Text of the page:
Total reported COVID-19 cases in the United States climbed
to 163,575, and increase of 21,580 or 15 percent. The percentage of growth is in line with yesterday’s
number, meaning we are holding our own. While the 21,580 figure represents an
increase from the number reported yesterday, it remains less than the 20,981
where we peaked two days ago. It will be
interesting to see if the rate of growth continues to slow or even hold steady tomorrow. Either outcome would be positive news.
Reversing yesterday’s decline, case growth in New York State jumped 13,538 to 67,174, an increase of 25 percent. This reversion to the prior rate of growth causes me to wonder if Sunday’s numbers were down simply because it was a weekend and fewer people were tested. As of this morning, New York reports 9,517 COVID-19 patients have required hospitalization and 2,352 are sever enough to have been moved to the ICU.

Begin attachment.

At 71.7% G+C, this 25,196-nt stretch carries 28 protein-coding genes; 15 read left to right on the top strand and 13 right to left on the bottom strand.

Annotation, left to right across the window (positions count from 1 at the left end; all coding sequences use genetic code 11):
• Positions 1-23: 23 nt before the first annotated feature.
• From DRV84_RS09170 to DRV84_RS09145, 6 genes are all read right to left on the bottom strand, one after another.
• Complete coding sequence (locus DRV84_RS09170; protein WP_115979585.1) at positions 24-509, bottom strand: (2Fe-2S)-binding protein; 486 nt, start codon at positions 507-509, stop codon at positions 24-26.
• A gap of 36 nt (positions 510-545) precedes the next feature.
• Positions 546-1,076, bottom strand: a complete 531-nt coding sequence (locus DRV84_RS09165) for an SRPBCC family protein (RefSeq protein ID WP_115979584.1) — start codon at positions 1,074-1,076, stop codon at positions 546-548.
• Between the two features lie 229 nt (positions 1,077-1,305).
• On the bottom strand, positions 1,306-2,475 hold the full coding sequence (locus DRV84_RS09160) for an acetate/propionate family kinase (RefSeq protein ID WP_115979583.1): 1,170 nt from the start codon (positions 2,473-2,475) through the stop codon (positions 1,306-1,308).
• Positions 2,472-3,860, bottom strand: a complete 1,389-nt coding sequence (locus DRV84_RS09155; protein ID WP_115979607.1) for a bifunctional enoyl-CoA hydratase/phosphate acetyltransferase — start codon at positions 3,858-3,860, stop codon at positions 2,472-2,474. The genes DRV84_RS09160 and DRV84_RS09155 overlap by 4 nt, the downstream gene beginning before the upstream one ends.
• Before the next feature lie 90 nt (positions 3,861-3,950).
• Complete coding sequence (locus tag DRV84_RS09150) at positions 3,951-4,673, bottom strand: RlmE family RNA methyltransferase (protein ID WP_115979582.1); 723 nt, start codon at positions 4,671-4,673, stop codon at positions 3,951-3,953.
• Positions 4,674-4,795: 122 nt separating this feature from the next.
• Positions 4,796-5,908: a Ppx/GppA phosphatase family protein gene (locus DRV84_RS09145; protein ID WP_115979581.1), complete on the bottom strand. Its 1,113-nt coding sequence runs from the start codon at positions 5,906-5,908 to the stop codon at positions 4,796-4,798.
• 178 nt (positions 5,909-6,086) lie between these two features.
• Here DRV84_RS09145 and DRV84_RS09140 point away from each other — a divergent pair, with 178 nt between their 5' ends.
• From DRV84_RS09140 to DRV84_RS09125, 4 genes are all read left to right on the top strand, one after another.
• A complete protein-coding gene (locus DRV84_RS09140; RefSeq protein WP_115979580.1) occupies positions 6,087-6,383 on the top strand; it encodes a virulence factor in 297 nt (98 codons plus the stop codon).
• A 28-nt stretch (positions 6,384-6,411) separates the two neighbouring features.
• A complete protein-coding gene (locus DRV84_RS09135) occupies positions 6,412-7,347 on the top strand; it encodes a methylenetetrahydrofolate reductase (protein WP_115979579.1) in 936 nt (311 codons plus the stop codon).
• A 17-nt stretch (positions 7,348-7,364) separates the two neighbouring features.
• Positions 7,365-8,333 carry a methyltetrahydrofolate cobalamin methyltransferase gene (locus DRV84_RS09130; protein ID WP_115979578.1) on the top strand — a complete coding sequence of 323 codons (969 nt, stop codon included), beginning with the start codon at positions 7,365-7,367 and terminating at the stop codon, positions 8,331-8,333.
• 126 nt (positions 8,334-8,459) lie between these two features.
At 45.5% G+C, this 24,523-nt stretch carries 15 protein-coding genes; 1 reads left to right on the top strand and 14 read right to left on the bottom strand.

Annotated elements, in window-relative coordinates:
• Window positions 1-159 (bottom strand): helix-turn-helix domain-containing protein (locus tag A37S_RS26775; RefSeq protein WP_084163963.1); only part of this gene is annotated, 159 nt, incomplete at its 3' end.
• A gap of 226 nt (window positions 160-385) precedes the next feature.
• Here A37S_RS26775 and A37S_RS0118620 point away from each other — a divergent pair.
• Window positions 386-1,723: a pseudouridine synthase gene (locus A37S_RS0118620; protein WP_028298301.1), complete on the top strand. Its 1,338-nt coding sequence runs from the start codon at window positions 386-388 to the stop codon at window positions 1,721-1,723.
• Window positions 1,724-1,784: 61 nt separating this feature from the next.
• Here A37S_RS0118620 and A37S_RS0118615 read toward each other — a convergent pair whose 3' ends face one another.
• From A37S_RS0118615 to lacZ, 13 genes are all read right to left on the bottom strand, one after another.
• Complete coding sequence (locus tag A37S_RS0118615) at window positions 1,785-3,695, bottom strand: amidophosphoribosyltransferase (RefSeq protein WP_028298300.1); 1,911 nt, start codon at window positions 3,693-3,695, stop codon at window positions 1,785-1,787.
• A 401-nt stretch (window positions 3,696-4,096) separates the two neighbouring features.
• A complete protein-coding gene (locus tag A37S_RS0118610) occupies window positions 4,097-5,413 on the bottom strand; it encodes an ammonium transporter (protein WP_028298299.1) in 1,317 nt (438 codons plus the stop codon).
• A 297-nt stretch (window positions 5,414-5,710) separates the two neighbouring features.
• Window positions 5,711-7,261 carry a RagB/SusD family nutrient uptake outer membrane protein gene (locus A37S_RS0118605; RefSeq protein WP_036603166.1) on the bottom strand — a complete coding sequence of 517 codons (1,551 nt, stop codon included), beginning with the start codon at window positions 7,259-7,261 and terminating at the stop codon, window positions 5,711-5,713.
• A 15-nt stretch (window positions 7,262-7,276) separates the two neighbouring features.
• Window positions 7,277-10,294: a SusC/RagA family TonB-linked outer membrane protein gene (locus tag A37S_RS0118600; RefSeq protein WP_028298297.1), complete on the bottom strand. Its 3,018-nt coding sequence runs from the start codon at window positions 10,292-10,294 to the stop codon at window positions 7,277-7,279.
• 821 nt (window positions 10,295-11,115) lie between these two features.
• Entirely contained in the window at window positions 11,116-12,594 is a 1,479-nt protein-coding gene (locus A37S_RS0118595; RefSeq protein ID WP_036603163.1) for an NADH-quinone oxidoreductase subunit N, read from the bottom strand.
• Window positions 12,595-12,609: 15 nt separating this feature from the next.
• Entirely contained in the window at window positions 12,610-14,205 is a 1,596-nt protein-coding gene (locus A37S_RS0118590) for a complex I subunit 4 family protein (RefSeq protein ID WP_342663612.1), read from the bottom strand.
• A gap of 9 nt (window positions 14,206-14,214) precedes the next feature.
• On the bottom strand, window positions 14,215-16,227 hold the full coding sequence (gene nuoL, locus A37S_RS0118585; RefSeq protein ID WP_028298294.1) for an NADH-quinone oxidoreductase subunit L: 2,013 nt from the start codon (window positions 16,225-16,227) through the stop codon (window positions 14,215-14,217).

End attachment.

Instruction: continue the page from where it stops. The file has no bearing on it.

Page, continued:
Globally, Johns Hopkins reports more than 803,000 cases, a growth rate of about 9 percent, and 39,000 deaths. At this rate, we’ll see one million cases by the weekend. Italy, which has the most cases after the U.S. at 101,739 is seeing a slight slowdown in reported cases. The hard-hit country, which leads the world in reported deaths at 11,591, may finally be seeing the light at the end of the rainbow. Like the U.S., it will take a few days of continued decreases to confirm this trend.
Continue reading “COVID-19 Growth Steady”